Personal remittances from overseas Filipinos (OFs) exceeded the US$2.0 billion mark for the second consecutive month in May 2013, rising by 6.2 percent year-on-year to reach US$2.1 billion, Bangko Sentral ng Pilipinas Governor Amando M. Tetangco, Jr. announced today. 1 This brought cumulative remittances for the first five months of 2013 to US$9.7 billion, higher by 6.4 percent than the level registered in the comparable period last year. The steady increase in personal remittances during the five-month period was driven largely by remittance flows from land-based OF workers (OFWs) with work contracts of one year or more. Remittances of OFWs with long-term contracts amounted to US$7.2 billion, accounting for about three-fourths (or 74.4 percent) of personal remittances for January-May 2013. On the other hand, remittances from sea-based and land-based workers with short-term contracts reached US$2.3 billion. The remaining US$0.2 billion of total personal remittances for the first five months of the year consisted of transfers from Filipinos who have migrated abroad.
Meanwhile, cash remittances from overseas Filipinos coursed through banks for the first five months of 2013 reached US$8.8 billion, 5.6 percent higher than the level posted in the same period last year. Remittances from both sea-based (US$2.1 billion) and land-based workers (US$6.7 billion) expanded by 9.2 percent and 4.5 percent, respectively. Cash remittances during the January-May 2013 period came mostly from the U.S. (43.9 percent), Saudi Arabia (8.0 percent), the United Kingdom (5.4 percent), the United Arab Emirates (4.8 percent), Singapore (4.8 percent), Canada (4.3 percent), and Japan (3.1 percent).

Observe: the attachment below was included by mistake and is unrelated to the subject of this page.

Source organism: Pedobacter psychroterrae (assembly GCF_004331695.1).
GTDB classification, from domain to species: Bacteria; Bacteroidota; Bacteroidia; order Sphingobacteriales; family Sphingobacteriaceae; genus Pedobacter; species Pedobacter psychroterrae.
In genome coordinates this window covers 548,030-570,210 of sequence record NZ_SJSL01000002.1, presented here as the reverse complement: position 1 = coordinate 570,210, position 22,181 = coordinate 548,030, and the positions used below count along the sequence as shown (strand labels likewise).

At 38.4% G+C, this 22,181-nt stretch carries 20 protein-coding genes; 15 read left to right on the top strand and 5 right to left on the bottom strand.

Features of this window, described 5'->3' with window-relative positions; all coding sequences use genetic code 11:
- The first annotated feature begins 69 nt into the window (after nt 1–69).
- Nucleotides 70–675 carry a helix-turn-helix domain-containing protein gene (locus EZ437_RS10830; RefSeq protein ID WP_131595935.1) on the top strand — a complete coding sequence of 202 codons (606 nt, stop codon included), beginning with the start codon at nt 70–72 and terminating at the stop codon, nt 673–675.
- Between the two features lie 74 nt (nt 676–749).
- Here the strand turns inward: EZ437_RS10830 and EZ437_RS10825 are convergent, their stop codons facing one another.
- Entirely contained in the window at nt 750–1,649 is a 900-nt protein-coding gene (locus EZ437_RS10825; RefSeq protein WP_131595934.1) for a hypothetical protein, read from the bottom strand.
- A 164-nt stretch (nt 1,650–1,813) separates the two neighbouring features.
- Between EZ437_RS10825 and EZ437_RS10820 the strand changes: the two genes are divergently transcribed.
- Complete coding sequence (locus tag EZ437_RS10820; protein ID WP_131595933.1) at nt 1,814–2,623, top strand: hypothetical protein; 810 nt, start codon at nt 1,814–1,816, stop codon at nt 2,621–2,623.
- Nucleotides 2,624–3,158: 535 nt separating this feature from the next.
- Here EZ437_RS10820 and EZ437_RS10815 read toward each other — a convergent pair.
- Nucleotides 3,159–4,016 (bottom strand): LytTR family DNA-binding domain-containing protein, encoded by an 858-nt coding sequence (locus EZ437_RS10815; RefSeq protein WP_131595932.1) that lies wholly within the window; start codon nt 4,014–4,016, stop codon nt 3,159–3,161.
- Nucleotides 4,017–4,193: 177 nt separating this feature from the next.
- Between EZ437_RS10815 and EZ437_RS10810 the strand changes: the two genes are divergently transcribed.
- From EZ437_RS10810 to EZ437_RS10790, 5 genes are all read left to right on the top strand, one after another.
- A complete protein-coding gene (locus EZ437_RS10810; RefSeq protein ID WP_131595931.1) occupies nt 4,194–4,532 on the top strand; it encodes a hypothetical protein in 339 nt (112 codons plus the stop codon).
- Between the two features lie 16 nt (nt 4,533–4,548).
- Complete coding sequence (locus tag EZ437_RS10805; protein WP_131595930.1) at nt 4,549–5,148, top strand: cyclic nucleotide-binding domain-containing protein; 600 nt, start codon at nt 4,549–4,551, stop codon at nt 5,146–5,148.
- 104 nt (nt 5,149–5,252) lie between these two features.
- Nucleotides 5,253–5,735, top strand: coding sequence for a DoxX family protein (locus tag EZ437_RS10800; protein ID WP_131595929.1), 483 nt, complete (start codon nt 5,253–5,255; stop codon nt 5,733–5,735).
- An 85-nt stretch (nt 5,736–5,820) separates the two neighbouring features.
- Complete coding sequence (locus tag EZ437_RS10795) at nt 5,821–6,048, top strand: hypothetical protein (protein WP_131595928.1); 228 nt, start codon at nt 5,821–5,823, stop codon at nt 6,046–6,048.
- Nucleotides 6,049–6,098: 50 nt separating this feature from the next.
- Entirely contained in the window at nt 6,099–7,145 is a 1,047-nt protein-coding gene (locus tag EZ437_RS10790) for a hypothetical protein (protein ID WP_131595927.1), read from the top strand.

Remittances remained robust due to sustained strong demand for skilled Filipino manpower overseas. Latest reports from the Philippine Overseas Employment Administration (POEA) showed that one-third of the 431,394 approved job orders in January-June 2013 were already processed. These processed job orders for services, production, and professional, technical and related workers were mainly intended for the manpower requirements of Saudi Arabia, United Arab Emirates, Kuwait, Hong Kong, and Qatar. Meanwhile, efforts of bank and non-bank remittance service providers to expand their international and domestic market coverage has also supported the inflow of remittances.
1 The BSP started the release of data on personal remittances in June 2012. As defined in the Balance of Payments Manual, 6th Edition (BPM6), personal remittances represent the sum of net compensation of employees (i.e., gross earnings of overseas Filipino (OF) workers with work contracts of less than one year, including all sea-based workers, less taxes, social contributions, and transportation and travel expenditures in their host countries), personal transfers (i.e., all current transfers in cash or in kind by OF workers with work contracts of one year or more as well as other household-to-household transfers between Filipinos who have migrated abroad and their families in the Philippines), and capital transfers between households (i.e., transfers of fixed assets and financial assets that arise from the migration of individuals from one economy to another).